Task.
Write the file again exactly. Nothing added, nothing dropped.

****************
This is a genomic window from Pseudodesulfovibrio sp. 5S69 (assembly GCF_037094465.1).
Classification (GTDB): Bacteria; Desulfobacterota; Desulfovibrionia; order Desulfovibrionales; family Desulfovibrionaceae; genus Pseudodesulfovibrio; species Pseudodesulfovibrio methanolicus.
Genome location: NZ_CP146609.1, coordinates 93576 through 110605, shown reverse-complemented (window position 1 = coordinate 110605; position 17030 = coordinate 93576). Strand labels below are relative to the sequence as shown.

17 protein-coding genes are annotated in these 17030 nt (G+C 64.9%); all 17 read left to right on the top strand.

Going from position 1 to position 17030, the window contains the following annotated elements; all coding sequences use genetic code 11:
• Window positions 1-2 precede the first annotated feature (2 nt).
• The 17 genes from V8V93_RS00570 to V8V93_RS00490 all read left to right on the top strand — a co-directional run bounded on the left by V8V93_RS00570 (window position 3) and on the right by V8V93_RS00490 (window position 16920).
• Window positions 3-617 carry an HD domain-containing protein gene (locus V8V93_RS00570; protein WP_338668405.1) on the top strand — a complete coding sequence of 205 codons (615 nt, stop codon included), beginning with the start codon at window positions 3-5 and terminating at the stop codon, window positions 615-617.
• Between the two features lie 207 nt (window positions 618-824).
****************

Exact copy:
This is a genomic window from Pseudodesulfovibrio sp. 5S69 (assembly GCF_037094465.1).
Classification (GTDB): Bacteria; Desulfobacterota; Desulfovibrionia; order Desulfovibrionales; family Desulfovibrionaceae; genus Pseudodesulfovibrio; species Pseudodesulfovibrio methanolicus.
Genome location: NZ_CP146609.1, coordinates 93576 through 110605, shown reverse-complemented (window position 1 = coordinate 110605; position 17030 = coordinate 93576). Strand labels below are relative to the sequence as shown.

17 protein-coding genes are annotated in these 17030 nt (G+C 64.9%); all 17 read left to right on the top strand.

Going from position 1 to position 17030, the window contains the following annotated elements; all coding sequences use genetic code 11:
• Window positions 1-2 precede the first annotated feature (2 nt).
• The 17 genes from V8V93_RS00570 to V8V93_RS00490 all read left to right on the top strand — a co-directional run bounded on the left by V8V93_RS00570 (window position 3) and on the right by V8V93_RS00490 (window position 16920).
• Window positions 3-617 carry an HD domain-containing protein gene (locus V8V93_RS00570; protein WP_338668405.1) on the top strand — a complete coding sequence of 205 codons (615 nt, stop codon included), beginning with the start codon at window positions 3-5 and terminating at the stop codon, window positions 615-617.
• Between the two features lie 207 nt (window positions 618-824).